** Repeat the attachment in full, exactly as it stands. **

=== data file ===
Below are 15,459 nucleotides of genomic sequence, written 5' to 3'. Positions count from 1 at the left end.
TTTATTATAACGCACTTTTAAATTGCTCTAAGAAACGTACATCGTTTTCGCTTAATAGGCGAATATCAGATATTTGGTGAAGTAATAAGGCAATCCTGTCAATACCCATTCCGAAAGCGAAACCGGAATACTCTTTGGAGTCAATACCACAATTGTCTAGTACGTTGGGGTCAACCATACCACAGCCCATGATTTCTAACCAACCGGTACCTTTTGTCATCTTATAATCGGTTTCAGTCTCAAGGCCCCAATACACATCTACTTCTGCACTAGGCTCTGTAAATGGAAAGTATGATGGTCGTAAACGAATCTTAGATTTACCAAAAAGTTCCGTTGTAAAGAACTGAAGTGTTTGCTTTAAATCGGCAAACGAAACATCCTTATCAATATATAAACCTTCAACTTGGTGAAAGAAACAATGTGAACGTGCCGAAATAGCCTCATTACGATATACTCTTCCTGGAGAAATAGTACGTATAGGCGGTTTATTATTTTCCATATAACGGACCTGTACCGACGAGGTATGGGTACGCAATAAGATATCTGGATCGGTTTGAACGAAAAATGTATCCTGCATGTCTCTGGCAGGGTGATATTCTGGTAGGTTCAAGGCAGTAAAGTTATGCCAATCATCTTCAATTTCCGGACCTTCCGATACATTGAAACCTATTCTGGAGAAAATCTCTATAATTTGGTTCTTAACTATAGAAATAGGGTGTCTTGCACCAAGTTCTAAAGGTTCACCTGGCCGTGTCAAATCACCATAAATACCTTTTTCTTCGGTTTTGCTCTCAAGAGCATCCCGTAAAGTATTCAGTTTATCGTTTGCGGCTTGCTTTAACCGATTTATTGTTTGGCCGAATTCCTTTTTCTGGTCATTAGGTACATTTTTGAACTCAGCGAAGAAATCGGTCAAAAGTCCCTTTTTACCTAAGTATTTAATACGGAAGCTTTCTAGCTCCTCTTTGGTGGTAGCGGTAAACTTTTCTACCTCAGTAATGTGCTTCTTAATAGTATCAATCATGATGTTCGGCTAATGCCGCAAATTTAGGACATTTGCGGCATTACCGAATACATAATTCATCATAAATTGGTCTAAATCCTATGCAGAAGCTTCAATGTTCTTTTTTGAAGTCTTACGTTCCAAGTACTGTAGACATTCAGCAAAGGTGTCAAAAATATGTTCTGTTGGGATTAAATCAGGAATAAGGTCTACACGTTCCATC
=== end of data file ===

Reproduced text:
Below are 15,459 nucleotides of genomic sequence, written 5' to 3'. Positions count from 1 at the left end.
TTTATTATAACGCACTTTTAAATTGCTCTAAGAAACGTACATCGTTTTCGCTTAATAGGCGAATATCAGATATTTGGTGAAGTAATAAGGCAATCCTGTCAATACCCATTCCGAAAGCGAAACCGGAATACTCTTTGGAGTCAATACCACAATTGTCTAGTACGTTGGGGTCAACCATACCACAGCCCATGATTTCTAACCAACCGGTACCTTTTGTCATCTTATAATCGGTTTCAGTCTCAAGGCCCCAATACACATCTACTTCTGCACTAGGCTCTGTAAATGGAAAGTATGATGGTCGTAAACGAATCTTAGATTTACCAAAAAGTTCCGTTGTAAAGAACTGAAGTGTTTGCTTTAAATCGGCAAACGAAACATCCTTATCAATATATAAACCTTCAACTTGGTGAAAGAAACAATGTGAACGTGCCGAAATAGCCTCATTACGATATACTCTTCCTGGAGAAATAGTACGTATAGGCGGTTTATTATTTTCCATATAACGGACCTGTACCGACGAGGTATGGGTACGCAATAAGATATCTGGATCGGTTTGAACGAAAAATGTATCCTGCATGTCTCTGGCAGGGTGATATTCTGGTAGGTTCAAGGCAGTAAAGTTATGCCAATCATCTTCAATTTCCGGACCTTCCGATACATTGAAACCTATTCTGGAGAAAATCTCTATAATTTGGTTCTTAACTATAGAAATAGGGTGTCTTGCACCAAGTTCTAAAGGTTCACCTGGCCGTGTCAAATCACCATAAATACCTTTTTCTTCGGTTTTGCTCTCAAGAGCATCCCGTAAAGTATTCAGTTTATCGTTTGCGGCTTGCTTTAACCGATTTATTGTTTGGCCGAATTCCTTTTTCTGGTCATTAGGTACATTTTTGAACTCAGCGAAGAAATCGGTCAAAAGTCCCTTTTTACCTAAGTATTTAATACGGAAGCTTTCTAGCTCCTCTTTGGTGGTAGCGGTAAACTTTTCTACCTCAGTAATGTGCTTCTTAATAGTATCAATCATGATGTTCGGCTAATGCCGCAAATTTAGGACATTTGCGGCATTACCGAATACATAATTCATCATAAATTGGTCTAAATCCTATGCAGAAGCTTCAATGTTCTTTTTTGAAGTCTTACGTTCCAAGTACTGTAGACATTCAGCAAAGGTGTCAAAAATATGTTCTGTTGGGATTAAATCAGGAATAAGGTCTACACGTTCCATC